WASHINGTON – Minnesota's two senators want to name a federal building in Minneapolis after the late Sen. Paul Wellstone.
Democrats Amy Klobuchar and Tina Smith are behind the push to honor Wellstone, with Tuesday marking the 20th anniversary of his death in a plane crash near Eveleth 11 days before the 2002 Senate election.
Wellstone, who was 58 and running for a third term when he died, remains deeply influential in DFL politics. Klobuchar called him a mentor and a friend in an interview. While some local places have been named after Wellstone, Klobuchar said the federal government should also take this latest step to "acknowledge his service."
"He just believed in the power of people," Klobuchar said.
The legislation would name a federal building on S. 3rd Avenue in Minneapolis the Paul D. Wellstone Federal Building. It's home to the Minneapolis Passport Agency and also has offices for the National Labor Relations Board and the U.S. Department of Housing and Urban Development, according to the U.S. General Services Administration's website.
"Naming a federal building after him I think is in recognition of how he worked so hard as a progressive to also be effective in the Senate," said Smith.
Wellstone died in a plane crash that also killed his wife, Sheila, daughter Marcia, three campaign workers and two pilots.
A college professor, Wellstone upset incumbent GOP Sen. Rudy Boschwitz in the 1990 election. Notable moments in Wellstone's political career include his voting against war with Iraq both early and late in his tenure while his work focusing on mental health and addiction continues to be a lasting part of his legacy.
"Everyone thinks about him as a fighter for people," Klobuchar said, also noting that Wellstone had "optimism about our country and what we can get done."
While the Senate bill was only introduced last month — and has not made its way through Congress — the late senator's oldest son expressed appreciation about the potential change.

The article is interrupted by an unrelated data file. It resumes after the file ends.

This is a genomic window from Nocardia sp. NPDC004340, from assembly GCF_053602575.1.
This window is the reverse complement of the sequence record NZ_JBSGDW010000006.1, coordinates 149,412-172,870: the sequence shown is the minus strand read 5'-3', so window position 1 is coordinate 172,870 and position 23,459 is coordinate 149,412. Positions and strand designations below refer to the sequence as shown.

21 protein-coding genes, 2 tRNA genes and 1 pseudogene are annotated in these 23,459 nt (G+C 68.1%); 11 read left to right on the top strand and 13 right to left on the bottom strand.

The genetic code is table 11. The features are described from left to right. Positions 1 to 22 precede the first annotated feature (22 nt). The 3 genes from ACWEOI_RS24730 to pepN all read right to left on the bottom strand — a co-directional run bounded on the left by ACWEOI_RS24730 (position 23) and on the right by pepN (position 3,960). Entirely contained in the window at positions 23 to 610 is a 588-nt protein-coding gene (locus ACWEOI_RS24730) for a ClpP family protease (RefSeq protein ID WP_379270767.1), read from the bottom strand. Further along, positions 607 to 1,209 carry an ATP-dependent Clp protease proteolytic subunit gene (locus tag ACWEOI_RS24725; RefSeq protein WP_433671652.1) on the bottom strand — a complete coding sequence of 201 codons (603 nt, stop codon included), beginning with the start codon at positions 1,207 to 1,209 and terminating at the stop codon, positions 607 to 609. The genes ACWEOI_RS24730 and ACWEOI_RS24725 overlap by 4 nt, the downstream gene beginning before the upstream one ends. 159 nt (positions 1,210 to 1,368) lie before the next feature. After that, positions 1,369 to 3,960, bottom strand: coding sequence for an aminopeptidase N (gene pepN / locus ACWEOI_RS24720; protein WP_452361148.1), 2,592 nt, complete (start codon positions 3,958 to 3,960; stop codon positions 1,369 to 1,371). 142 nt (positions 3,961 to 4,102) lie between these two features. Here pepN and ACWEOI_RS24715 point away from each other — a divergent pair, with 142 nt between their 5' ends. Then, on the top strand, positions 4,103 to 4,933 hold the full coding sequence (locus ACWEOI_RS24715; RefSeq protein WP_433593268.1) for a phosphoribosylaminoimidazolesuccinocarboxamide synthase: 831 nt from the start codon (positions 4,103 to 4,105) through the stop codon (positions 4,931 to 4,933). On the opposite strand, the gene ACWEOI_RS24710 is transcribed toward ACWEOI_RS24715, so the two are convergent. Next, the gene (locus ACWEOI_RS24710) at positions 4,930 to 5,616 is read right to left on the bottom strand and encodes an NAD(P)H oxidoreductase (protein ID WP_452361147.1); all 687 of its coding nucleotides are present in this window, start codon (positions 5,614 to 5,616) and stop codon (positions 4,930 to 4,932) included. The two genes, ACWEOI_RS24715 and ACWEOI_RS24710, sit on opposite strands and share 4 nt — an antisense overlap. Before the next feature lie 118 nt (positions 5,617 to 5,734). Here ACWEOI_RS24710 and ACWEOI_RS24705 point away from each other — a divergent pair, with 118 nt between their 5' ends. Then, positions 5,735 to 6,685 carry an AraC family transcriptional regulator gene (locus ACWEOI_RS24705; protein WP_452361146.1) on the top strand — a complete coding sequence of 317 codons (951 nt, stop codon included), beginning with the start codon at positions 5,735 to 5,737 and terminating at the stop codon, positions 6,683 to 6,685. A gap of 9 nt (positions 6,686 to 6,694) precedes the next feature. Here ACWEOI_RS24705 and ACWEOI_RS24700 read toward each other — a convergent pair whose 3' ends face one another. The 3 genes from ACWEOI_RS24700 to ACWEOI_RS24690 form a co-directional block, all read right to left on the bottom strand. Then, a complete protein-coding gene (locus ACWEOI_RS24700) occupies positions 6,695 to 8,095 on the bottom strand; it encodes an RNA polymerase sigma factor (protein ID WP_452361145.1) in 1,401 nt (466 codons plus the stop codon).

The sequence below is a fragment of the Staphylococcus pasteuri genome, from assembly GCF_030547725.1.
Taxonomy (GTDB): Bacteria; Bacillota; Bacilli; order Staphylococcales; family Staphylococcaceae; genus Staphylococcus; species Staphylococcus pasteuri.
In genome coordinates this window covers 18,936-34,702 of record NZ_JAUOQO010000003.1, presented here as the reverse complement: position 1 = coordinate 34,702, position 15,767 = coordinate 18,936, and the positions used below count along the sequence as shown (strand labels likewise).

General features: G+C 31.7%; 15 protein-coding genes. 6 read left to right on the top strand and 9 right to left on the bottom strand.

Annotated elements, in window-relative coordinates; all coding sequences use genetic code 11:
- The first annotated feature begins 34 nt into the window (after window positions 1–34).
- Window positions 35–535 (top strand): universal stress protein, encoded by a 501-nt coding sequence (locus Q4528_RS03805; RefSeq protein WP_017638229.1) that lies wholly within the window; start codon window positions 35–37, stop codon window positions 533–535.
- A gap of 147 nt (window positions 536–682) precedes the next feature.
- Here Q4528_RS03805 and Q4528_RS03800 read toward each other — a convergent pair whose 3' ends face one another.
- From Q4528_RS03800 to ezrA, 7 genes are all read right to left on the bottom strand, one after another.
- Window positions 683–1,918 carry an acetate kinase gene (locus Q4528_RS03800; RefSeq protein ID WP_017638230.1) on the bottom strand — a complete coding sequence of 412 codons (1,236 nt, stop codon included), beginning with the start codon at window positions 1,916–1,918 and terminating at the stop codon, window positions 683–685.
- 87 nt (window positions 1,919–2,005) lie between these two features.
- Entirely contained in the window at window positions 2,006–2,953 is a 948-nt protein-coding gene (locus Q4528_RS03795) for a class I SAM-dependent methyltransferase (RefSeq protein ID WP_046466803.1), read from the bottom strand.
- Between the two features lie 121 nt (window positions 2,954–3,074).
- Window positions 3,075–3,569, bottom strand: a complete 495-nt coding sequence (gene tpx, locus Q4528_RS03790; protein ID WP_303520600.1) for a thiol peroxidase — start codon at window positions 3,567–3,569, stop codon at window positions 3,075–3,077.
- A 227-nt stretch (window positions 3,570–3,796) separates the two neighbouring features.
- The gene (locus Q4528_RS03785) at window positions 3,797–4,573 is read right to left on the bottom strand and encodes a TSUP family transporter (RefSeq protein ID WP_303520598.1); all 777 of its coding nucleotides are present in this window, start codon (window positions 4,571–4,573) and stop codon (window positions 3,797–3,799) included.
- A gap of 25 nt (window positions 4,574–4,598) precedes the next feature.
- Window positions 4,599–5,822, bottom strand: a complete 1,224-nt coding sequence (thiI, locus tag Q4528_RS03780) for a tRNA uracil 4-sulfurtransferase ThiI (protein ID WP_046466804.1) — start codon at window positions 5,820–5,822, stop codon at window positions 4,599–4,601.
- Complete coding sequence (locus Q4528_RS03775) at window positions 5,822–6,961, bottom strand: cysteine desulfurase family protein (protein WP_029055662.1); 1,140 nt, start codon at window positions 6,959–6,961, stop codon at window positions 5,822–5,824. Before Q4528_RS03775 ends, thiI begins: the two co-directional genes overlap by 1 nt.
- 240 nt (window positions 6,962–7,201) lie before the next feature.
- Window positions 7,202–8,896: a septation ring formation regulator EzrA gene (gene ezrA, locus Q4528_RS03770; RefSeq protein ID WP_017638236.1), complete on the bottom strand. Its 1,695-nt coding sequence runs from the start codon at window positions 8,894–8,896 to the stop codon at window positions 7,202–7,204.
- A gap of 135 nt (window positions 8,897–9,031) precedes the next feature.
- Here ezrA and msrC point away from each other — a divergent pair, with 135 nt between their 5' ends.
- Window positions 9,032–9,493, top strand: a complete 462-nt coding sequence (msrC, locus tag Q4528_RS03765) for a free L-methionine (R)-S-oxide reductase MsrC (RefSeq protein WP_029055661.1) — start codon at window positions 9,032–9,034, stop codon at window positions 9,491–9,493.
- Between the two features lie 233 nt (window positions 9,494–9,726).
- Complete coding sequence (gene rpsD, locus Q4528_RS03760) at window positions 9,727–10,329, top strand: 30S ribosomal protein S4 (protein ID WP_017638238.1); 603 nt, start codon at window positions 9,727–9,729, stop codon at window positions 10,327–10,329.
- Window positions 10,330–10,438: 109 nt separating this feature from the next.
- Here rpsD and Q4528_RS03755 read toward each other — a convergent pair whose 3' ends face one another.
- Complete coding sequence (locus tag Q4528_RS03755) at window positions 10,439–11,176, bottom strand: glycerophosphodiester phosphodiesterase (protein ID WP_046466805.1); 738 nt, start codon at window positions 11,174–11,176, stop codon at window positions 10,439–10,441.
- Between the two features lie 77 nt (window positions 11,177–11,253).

"This is wonderful," Dave Wellstone said. "It continues on that legacy."
The bill counts GOP Iowa Sen. Chuck Grassley, who served with Wellstone, as an early supporter.
"From neighboring states, we often teamed up on agriculture and other issues to find common ground and get things done for Iowans and Minnesotans," Grassley said in a statement. "Although we had very different political philosophies, we shared a common passion for serving our constituents the best we could."
Over the years, other efforts have gone on at the federal level to remember Wellstone. They include President George W. Bush signing legislation into law in 2002 for a community center in St. Paul named after Wellstone and his wife. A group of Muscular Dystrophy Specialized Research Centers also bear the late senator's name, according to the National Institutes of Health.
A bill introduced in 2003 attempted to name the U.S. Department of Veterans Affairs Medical Center in Minneapolis for Wellstone, but failed to get enough support.
In remembering the DFL senator, Klobuchar's new bill says that Wellstone's "legacy of advocacy and candor will always be remembered."
"We all need a dose of Paul right now," she said.